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post #1 of 13 Old 05-10-2005 Thread Starter
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Blisters

I''m considering at a 1984 Morgan 32 that has a significant number of blisters. The brokers says the hull needs stripped, dried for about 6 months and then a new gel coat reapplied. Anyone have any experience with this process? Is this a long term fix or am I looking at long term problems. Other than that the boat is in beautiful condition.

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Dave
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post #2 of 13 Old 05-10-2005
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Blisters

It all depends on what the size of the blisters are and if they have been previously repaired. Blister info .... http://www.yachtsurvey.com/blisters.htm
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post #3 of 13 Old 05-10-2005
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Blisters

First of all, if your broker has specifically told you that you need to re-apply gelocat, he probably does not fully understand the blister repair problem. The best blister repairs in terms of longevity involve doing a ''peel'' which is removing a roughly uniform thickness of the gelcoat and laminate using a specially set up power plane since that produces the least heat and the fairest hull to work from. ''Bad areas'' are further peeled down to solid laminate. Drying time can be reduced with a peel depending on the climate where the work is being performed.

Gelcoat is not reapplied. Instead the best and most permanent repairs involve laying up at least one layer of fiberglass cloth with either Vinylester or Epoxy resin. (A case can be made for either.) All fairing materials should be either epoxy or vinylester based and matched to the layup materials. The fairing materials should have a compatable barrier coat applied.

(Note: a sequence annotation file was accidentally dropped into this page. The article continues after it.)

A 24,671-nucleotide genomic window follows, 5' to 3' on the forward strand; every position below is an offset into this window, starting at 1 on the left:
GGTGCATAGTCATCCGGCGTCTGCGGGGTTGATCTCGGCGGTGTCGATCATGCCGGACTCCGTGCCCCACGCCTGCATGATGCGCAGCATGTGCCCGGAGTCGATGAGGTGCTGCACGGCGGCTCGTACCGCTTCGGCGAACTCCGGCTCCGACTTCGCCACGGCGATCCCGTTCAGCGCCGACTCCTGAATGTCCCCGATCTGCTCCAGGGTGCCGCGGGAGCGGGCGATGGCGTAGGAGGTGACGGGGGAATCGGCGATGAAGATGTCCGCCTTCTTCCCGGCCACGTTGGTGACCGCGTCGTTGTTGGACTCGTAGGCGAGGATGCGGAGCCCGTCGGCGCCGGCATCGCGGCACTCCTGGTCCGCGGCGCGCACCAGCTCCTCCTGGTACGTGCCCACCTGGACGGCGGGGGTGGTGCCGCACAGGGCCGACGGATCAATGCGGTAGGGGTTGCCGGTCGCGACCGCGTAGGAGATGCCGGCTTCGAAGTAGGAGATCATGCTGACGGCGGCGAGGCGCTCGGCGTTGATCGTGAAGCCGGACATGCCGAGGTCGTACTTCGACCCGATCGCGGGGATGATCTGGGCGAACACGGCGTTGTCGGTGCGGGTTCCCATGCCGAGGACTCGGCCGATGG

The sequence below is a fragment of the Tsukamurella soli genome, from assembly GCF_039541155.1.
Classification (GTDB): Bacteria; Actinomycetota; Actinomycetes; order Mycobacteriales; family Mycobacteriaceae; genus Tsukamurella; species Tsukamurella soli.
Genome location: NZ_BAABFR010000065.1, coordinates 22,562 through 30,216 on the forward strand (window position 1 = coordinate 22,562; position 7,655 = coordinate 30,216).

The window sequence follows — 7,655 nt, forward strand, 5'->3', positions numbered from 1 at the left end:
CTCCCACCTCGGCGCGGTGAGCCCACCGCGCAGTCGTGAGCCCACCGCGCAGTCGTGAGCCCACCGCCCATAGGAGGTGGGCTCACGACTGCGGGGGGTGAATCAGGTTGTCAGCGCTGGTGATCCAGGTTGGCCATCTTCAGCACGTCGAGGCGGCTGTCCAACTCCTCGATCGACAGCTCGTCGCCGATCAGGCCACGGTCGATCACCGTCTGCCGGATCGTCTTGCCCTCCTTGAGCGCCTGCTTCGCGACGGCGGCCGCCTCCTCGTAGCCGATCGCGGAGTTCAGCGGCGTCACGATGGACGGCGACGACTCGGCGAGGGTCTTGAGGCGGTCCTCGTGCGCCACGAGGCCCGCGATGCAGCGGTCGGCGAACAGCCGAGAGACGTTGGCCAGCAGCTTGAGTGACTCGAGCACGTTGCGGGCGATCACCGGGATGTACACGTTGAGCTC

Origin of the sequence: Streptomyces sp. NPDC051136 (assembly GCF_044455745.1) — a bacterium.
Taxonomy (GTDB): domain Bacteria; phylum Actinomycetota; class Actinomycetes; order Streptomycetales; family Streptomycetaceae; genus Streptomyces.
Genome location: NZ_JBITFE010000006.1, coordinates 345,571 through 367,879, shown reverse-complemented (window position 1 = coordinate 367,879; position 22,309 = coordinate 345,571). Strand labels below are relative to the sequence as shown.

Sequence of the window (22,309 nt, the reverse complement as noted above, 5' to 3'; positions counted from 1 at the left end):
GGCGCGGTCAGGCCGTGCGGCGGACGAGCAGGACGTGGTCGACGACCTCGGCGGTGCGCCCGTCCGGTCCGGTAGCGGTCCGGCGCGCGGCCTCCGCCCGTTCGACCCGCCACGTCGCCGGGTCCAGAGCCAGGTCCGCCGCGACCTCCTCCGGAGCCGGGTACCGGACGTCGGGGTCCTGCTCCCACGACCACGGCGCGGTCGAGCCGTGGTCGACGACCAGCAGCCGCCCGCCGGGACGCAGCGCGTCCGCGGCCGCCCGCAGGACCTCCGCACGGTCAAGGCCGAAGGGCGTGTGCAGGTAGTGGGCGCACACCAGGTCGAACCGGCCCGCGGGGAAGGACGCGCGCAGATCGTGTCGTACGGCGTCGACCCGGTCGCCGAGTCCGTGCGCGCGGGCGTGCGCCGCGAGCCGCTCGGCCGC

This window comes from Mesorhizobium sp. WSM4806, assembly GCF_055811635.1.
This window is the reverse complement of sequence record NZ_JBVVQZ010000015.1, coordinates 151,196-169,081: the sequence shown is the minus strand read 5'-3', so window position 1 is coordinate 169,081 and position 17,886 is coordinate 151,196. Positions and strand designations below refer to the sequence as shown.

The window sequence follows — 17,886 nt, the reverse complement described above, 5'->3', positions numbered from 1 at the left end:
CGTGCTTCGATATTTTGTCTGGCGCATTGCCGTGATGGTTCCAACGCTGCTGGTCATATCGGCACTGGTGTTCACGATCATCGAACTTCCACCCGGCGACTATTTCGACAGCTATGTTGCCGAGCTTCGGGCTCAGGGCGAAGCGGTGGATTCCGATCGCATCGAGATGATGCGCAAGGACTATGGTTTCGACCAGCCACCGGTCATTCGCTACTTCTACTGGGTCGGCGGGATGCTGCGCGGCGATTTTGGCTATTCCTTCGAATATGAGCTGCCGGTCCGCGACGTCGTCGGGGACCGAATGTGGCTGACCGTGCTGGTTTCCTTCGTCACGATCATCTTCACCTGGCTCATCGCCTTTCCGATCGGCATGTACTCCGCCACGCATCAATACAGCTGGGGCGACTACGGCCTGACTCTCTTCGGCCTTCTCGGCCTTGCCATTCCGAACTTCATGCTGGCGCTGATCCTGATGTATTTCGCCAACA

Osmotic Blisters can come from a pretty wide range of causes. 1984 is near the end of the period during which the worst forms of blistering occurred. In the worst forms of blistering the blistering comes both from the interior and exterior of the laminate so that bilge water can trigger blistering and the damaged areas can extend through the whole laminate rather than simply the exterior submerged surface of the laminate. This form of blistering is not really permenantly repairable. Other forms of blistering can be dealt with quite successfully and permenantly, and in some cases can be ignored for long periods of time.

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post #4 of 13 Old 05-10-2005
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Blisters

That is close to the process you need. Stripping must be done using a tool designed for the job, sort of a surface planer for fiberglass. You cannot grind it, as the excess heat from grinding will damage the fiberglass. After the primary stripping, the hull needs to be inspected for futher damage, as some of the blistering may have gone deeper than the surface. Osmotic blistering will vary depending on the manufacturing/layup of the original hull. Some blistering may be only through the gelcoat. While others can have deeper penetration of the hull itself. The use of moisture meters is still suspect. There just is no truly reliable method to measure it. (Well, a gamma backscatter basis weight monitor would work, but at over $20,000US I don''t know of any surveyors who use them) Then the hull needs to be dried out. 6 months sounds a little excessive. A couple of months in a heated enclosure with a dehumidified atmosphere should do the trick. Then an epoxy BARRIER COAT (not gelcoat) needs to be applied. After the barrier coat, prime and paint. The barrier coat needs to be renewed about every 10 years or so to prevent further blistering. This is obviously a major undertaking and can be quite expensive, so the seller may have to be prepared for a big hit on his asking price.